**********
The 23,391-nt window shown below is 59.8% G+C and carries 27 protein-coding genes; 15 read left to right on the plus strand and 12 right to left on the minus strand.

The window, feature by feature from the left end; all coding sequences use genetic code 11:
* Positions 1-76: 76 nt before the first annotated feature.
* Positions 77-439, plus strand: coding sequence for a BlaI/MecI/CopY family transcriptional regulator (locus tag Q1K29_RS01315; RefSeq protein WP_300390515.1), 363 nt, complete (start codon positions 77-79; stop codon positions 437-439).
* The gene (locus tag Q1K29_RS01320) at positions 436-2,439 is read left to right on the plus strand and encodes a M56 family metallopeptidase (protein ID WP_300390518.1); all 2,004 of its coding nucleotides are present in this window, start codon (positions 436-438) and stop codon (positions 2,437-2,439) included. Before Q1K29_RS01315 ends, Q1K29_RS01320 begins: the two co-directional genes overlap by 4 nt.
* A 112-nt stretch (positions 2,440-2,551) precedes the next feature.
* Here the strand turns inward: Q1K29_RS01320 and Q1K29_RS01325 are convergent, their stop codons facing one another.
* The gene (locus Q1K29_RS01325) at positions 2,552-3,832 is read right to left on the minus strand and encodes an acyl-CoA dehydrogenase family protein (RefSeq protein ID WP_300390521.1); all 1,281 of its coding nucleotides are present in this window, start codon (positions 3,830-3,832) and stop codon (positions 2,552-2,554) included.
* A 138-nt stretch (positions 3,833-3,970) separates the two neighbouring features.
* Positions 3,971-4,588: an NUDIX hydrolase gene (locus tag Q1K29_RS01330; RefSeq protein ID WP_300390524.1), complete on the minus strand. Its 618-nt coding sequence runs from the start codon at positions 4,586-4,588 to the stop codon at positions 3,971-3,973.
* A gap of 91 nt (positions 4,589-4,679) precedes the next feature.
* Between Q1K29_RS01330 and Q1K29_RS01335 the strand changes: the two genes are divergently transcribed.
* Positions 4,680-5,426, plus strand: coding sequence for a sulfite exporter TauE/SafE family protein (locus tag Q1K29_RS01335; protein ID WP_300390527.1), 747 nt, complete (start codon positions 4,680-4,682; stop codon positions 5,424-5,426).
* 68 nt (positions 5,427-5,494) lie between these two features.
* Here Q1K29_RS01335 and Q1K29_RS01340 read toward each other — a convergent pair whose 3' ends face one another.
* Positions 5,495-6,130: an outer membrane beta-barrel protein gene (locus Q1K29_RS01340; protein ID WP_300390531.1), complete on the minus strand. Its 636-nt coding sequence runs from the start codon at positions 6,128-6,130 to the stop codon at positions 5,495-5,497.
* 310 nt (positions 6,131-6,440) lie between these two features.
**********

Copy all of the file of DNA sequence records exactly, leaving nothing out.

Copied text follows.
The 23,391-nt window shown below is 59.8% G+C and carries 27 protein-coding genes; 15 read left to right on the plus strand and 12 right to left on the minus strand.

The window, feature by feature from the left end; all coding sequences use genetic code 11:
* Positions 1-76: 76 nt before the first annotated feature.
* Positions 77-439, plus strand: coding sequence for a BlaI/MecI/CopY family transcriptional regulator (locus tag Q1K29_RS01315; RefSeq protein WP_300390515.1), 363 nt, complete (start codon positions 77-79; stop codon positions 437-439).
* The gene (locus tag Q1K29_RS01320) at positions 436-2,439 is read left to right on the plus strand and encodes a M56 family metallopeptidase (protein ID WP_300390518.1); all 2,004 of its coding nucleotides are present in this window, start codon (positions 436-438) and stop codon (positions 2,437-2,439) included. Before Q1K29_RS01315 ends, Q1K29_RS01320 begins: the two co-directional genes overlap by 4 nt.
* A 112-nt stretch (positions 2,440-2,551) precedes the next feature.
* Here the strand turns inward: Q1K29_RS01320 and Q1K29_RS01325 are convergent, their stop codons facing one another.
* The gene (locus Q1K29_RS01325) at positions 2,552-3,832 is read right to left on the minus strand and encodes an acyl-CoA dehydrogenase family protein (RefSeq protein ID WP_300390521.1); all 1,281 of its coding nucleotides are present in this window, start codon (positions 3,830-3,832) and stop codon (positions 2,552-2,554) included.
* A 138-nt stretch (positions 3,833-3,970) separates the two neighbouring features.
* Positions 3,971-4,588: an NUDIX hydrolase gene (locus tag Q1K29_RS01330; RefSeq protein ID WP_300390524.1), complete on the minus strand. Its 618-nt coding sequence runs from the start codon at positions 4,586-4,588 to the stop codon at positions 3,971-3,973.
* A gap of 91 nt (positions 4,589-4,679) precedes the next feature.
* Between Q1K29_RS01330 and Q1K29_RS01335 the strand changes: the two genes are divergently transcribed.
* Positions 4,680-5,426, plus strand: coding sequence for a sulfite exporter TauE/SafE family protein (locus tag Q1K29_RS01335; protein ID WP_300390527.1), 747 nt, complete (start codon positions 4,680-4,682; stop codon positions 5,424-5,426).
* 68 nt (positions 5,427-5,494) lie between these two features.
* Here Q1K29_RS01335 and Q1K29_RS01340 read toward each other — a convergent pair whose 3' ends face one another.
* Positions 5,495-6,130: an outer membrane beta-barrel protein gene (locus Q1K29_RS01340; protein ID WP_300390531.1), complete on the minus strand. Its 636-nt coding sequence runs from the start codon at positions 6,128-6,130 to the stop codon at positions 5,495-5,497.
* 310 nt (positions 6,131-6,440) lie between these two features.